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WHO ARE PERSONNEL INVOLVED? There are many officials involved in carrying out electoral activities, they include: 1. Supervisory Presiding Officers (SPO): Each SPO is in-charge of a number of Polling Stations not exceeding ten in number. They make sure that electoral materials are available and on time too at each Polling Stations under their supervision. The custody of the election results from various Polling Stations to the Collation Centres is trusted in their hands. Presiding Officers: They set up the Polling Stations and receive all necessary materials from the Supervisory Presiding Officers. They also have Charge over the Poll Clerks, Poll Orderlies and the Security Agents assigned to their Polling Stations. Before voting, the Presiding Officers are responsible for all accreditation of voters to identify qualified voters. Counting of votes and recording of results are also part of their duties in the electoral process. Poll Clerks: They act as assistants to the Presiding Officers. They help in collection of materials, setting up of the Polling Stations and directing voters to follow the laid down procedures. Poll Orderlies: They are entrusted with the maintenance of law and order in the Polling Station and also to regulate the movement of voters within the Polling Station. Poll Orderlies usually stand behind the last voter in the queue at the close of accreditation to prevent non-accredited persons from joining the queue to vote. Returning Officers: They are in-charge of election results returned by Presiding Officers from various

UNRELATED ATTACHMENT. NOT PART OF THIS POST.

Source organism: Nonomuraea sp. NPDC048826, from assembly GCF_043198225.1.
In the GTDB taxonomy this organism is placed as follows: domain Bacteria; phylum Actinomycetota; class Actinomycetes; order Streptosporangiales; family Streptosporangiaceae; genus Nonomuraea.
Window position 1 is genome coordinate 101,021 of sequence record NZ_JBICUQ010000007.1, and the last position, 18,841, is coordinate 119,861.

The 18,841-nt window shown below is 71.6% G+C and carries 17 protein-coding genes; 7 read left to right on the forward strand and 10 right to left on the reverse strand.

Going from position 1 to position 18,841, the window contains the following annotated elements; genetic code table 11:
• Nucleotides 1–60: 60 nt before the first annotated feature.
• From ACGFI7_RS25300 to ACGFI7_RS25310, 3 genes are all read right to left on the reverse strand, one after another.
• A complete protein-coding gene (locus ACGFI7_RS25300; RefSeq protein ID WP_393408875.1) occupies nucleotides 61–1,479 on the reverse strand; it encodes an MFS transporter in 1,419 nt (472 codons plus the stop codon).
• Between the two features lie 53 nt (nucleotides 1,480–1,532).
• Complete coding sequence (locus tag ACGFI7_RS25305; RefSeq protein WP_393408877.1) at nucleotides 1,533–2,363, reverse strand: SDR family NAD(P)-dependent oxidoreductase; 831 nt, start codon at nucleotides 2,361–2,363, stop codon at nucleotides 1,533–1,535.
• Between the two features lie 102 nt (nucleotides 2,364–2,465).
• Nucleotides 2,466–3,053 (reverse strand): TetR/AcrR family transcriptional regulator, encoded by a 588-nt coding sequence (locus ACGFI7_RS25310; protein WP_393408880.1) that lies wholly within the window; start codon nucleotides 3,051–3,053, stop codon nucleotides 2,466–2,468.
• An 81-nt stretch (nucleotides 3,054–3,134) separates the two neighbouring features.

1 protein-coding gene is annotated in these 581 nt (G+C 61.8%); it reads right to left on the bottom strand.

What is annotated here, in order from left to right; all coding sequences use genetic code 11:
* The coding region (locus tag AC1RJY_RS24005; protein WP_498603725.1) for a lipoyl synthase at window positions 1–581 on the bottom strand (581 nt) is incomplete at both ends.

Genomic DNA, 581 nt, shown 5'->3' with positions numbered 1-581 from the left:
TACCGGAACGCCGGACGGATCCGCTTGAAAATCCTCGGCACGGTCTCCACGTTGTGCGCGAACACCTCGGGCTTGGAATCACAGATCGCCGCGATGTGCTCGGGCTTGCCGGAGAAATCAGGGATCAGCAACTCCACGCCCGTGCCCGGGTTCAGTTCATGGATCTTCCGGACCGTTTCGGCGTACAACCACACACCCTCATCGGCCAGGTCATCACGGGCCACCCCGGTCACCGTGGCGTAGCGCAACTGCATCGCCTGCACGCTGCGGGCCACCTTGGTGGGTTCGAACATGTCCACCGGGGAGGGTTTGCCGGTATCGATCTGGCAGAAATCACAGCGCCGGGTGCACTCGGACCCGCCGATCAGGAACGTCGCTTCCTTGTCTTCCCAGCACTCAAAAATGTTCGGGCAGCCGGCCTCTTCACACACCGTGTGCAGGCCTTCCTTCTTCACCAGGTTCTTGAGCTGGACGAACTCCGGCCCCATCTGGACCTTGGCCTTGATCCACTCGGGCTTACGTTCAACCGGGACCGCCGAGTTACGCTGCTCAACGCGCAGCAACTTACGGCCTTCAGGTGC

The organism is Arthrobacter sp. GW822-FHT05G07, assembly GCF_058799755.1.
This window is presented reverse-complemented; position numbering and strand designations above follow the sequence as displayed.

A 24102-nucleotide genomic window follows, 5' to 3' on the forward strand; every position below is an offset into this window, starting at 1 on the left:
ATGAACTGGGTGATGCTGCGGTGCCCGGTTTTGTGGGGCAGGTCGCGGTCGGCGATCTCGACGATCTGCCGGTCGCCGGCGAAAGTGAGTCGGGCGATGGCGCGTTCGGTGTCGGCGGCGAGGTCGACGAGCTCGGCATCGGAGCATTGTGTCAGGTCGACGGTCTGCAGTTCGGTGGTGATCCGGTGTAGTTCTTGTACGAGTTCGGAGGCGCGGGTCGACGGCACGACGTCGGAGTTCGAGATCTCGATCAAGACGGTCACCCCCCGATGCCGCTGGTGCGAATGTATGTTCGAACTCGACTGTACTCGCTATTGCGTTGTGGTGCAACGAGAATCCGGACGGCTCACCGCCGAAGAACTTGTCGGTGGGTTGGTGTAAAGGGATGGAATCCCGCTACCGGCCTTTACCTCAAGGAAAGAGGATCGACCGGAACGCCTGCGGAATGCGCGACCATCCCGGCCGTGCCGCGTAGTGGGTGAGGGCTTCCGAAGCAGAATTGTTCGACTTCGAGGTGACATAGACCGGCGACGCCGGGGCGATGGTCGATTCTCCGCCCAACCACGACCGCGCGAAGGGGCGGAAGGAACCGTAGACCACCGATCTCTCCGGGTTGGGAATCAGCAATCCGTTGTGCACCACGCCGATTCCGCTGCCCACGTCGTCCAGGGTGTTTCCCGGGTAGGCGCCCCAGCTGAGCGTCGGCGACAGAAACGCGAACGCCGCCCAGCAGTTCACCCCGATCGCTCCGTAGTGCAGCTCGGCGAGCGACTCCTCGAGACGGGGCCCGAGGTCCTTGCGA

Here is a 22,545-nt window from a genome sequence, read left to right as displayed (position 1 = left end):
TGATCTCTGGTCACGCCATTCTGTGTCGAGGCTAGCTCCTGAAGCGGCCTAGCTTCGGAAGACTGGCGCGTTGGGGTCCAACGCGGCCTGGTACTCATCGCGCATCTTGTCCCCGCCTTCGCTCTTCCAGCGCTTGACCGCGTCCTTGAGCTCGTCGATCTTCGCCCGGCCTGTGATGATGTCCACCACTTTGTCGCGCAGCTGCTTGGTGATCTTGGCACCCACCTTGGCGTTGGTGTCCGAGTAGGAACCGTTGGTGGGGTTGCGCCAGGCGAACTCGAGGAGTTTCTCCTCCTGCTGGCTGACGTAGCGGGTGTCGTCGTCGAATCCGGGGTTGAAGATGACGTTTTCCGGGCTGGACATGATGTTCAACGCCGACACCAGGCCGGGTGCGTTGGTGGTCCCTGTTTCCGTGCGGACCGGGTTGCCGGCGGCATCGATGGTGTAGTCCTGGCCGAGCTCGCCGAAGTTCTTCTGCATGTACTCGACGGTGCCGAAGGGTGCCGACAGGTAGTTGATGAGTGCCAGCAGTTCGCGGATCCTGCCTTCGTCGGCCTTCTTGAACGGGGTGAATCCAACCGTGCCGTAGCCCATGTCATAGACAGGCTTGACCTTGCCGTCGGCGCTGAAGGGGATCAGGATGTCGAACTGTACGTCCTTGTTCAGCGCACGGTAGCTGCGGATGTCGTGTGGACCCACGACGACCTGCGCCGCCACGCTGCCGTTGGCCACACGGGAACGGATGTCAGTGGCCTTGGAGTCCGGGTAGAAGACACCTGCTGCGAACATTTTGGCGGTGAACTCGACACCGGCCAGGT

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Polling Stations. They are also to announce the number of votes scored by each candidate in every ward. Party Agents: They are present at Polling Stations to protect the interest of their different political parties. This they do by monitoring the election procedures and signing the result forms on behalf of the Political Parties they represent. Monitor/Observers: These are trained personnel who watch over polls and observe the processes in order to determine whether it is held in accordance with the due process, and whether it can produce a free and fair election.